Max Holloway vs. Anthony Pettis: Who's Going to Win And Why
By: / 12.9.16 - 1:00PM EST
We were all dismayed when Daniel Cormier vs. Anthony Johnson 2 was scrapped for UFC 206, but thankfully this weekend's UFC still has a juicy main event: Max Holloway vs. Anthony Pettis. The stakes
were high -- the winner was to be vaulted into title contention, and the loser will be set back and in flux.
While in the process of writing this piece Anthony Pettis did not make the contracted weight limit of 145 pounds during the two-hour window of the morning weigh-ins. As such, he is ineligible to win the belt, as the fight will proceed. Only Holloway will have a chance to wear the gold now. Pettis was also fined 20% of his purse. Despite this unfortunate news, I still foresee an extremely entertaining main event between two great fighters. So, what can we expect from these two snazzy strikers on Saturday night?
Expect the fight to unfold primarily on the feet. Both fighters do their best work with distance strikes. At his best, the younger Holloway is not aggressive per se, but he thrives on applying lurking pressure and cutting off the cage. Max tends to lead with straight hand combinations, whereas Pettis is often content to be on the back foot and snipe with non-telegraphed kicks. Both have quick hands, but Holloway is more fluid and offense-oriented with his punches.
Holloway is a more high-volume striker. Pettis is more powerful. The former lightweight champ's power seemed to translate well at featherweight in his divisional debut against Charles Oliveira in August; as he stopped the Brazilian in his tracks several times with snappy body kicks.
About Pettis's last fight against Oliveira: Pettis seemed to tire quickly and absorbed 41 significant strikes, mostly kicks and elbows. \xe2\x80\x9cShowtime\xe2\x80\x9d was not elusive after the first round. If he finds himself unable to \xe2\x80\x9chit and run\xe2\x80\x9d vs. Holloway without being walloped, Max will make Pettis pay a more severe toll than Oliveira did.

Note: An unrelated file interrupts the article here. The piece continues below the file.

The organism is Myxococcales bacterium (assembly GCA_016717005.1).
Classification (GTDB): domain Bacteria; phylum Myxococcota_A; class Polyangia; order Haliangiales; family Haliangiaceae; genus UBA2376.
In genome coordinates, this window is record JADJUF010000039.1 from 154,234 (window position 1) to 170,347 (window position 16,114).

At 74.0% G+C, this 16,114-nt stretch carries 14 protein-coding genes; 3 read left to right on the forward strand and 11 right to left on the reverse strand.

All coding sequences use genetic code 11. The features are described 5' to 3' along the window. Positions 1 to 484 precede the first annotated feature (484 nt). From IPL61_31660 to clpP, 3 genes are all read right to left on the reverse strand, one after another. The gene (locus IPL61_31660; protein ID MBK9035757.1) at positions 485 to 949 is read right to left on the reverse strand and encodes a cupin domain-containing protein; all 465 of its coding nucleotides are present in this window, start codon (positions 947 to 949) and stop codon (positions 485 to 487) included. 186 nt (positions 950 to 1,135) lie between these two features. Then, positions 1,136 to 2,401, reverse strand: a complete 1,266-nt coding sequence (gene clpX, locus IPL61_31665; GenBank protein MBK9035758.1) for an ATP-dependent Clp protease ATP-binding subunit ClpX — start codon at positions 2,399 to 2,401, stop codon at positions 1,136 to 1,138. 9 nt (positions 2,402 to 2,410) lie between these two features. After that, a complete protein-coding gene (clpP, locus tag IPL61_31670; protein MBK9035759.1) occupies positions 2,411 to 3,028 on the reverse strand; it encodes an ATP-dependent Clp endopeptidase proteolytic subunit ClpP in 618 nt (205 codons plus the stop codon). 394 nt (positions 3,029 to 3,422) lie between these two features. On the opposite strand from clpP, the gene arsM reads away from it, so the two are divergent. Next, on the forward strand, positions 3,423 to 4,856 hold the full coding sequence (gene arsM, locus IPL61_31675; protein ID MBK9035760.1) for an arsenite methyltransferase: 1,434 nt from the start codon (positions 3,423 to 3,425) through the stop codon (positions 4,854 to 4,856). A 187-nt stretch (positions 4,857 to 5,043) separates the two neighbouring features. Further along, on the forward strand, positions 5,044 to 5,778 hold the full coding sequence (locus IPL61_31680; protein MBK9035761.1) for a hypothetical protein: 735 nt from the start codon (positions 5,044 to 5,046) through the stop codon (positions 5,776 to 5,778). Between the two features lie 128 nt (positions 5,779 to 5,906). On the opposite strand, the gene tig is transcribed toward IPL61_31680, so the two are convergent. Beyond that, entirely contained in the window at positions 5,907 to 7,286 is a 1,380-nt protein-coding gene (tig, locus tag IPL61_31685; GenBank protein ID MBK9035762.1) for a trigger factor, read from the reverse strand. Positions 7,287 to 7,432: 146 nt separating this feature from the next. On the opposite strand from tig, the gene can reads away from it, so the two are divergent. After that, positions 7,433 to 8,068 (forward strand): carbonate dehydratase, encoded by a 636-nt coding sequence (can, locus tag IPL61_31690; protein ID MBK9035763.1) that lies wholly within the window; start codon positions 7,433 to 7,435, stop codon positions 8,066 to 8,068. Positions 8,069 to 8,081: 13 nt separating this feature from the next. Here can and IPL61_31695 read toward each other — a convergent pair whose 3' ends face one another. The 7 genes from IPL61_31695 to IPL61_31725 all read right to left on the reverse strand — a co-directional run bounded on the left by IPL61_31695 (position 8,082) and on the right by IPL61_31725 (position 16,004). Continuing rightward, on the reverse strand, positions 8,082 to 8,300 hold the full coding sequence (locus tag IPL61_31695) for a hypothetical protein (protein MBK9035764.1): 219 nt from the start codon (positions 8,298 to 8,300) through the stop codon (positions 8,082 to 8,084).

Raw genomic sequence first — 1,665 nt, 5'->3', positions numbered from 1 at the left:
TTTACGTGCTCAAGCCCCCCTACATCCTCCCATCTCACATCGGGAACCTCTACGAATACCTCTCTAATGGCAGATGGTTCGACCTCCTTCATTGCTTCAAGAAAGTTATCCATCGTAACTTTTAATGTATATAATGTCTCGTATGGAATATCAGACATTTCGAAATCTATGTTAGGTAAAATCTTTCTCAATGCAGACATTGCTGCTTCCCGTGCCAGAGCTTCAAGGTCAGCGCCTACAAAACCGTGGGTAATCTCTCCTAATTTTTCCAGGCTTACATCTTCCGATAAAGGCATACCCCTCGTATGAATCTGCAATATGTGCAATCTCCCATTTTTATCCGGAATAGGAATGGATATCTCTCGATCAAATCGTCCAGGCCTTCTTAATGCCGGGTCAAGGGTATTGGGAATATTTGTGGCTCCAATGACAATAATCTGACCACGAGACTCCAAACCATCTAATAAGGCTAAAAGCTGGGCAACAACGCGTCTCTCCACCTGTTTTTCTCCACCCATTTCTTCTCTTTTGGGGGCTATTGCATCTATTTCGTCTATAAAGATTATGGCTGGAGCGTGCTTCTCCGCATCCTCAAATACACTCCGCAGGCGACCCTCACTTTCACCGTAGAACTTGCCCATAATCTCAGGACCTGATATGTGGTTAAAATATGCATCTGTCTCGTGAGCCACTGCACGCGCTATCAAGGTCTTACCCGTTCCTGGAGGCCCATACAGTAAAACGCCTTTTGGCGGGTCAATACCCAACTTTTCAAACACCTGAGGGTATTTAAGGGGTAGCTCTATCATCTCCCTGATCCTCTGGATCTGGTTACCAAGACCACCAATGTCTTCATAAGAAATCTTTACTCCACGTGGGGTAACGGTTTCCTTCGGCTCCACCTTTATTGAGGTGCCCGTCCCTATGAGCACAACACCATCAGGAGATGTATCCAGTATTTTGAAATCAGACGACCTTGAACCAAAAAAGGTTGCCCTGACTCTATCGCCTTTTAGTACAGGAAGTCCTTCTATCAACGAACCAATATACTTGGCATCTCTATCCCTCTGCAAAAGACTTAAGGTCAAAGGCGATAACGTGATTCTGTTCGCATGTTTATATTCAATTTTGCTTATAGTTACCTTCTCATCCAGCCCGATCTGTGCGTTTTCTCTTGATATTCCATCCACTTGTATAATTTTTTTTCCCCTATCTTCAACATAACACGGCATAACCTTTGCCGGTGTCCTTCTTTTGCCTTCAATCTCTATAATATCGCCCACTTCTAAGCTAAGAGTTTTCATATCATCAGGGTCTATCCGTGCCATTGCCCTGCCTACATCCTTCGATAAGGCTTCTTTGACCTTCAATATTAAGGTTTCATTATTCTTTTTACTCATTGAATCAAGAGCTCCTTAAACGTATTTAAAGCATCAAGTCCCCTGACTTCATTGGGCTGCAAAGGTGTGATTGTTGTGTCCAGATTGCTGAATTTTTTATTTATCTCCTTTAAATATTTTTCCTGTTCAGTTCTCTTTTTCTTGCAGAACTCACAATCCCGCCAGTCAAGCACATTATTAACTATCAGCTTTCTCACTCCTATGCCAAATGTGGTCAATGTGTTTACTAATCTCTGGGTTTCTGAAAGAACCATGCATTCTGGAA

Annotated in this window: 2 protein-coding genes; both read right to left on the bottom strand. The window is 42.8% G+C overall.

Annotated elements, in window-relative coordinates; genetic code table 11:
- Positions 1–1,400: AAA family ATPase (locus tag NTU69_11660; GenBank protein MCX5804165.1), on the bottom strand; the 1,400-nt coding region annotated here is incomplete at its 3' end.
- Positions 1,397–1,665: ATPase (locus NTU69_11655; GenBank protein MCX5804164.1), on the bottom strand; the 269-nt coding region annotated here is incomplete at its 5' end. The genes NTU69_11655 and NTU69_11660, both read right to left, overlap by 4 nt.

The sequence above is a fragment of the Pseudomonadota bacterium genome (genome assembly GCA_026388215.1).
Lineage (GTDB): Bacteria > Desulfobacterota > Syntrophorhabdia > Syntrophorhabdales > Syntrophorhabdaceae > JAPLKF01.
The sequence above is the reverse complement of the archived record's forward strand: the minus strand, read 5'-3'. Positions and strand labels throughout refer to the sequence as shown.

Pettis isn't washed up. The Milwaukee native in only 29. He has, however, lost luster since losing the title in 2015. He lost three consecutive fights at lightweight; in each contest his rangy arsenal was smothered by various forms of pressure.
Grinding out Pettis with wrestling won't be doable for Holloway, but he can apply pressure with his stand-up. Holloway doesn't have the wrestling acumen to take Pettis down easily (he's only attempted two takedowns in his UFC career), but Max can suffocate Pettis by staying close to the crafty kicker and out-dueling him in close-quarters Muay Thai exchanges. The Hawaiian can be at ease at close range with Pettis -- Max's takedown defense is excellent (83%) and Pettis is not a threatening wrestler.
Pettis is certainly having a rough go of things recently. I wonder if the recent arson incidents he's been dealing with are somehow tied to him missing weight. If so, it could effect his performance even further. Holloway is surging with momentum. He's capable of applying the pressure necessary to make Pettis wilt. I expect Max to do just that. It wouldn't shock me, however, if \xe2\x80\x9cShowtime\xe2\x80\x9d is able to flatten Holloway with one of his many whimsical techniques.
Prediction: Max Holloway by unanimous decision
The UFC has uploaded free fights to hype the event, check them out! The last 10 seconds of Holloway-Lamas shows you what kind of mettle Max has: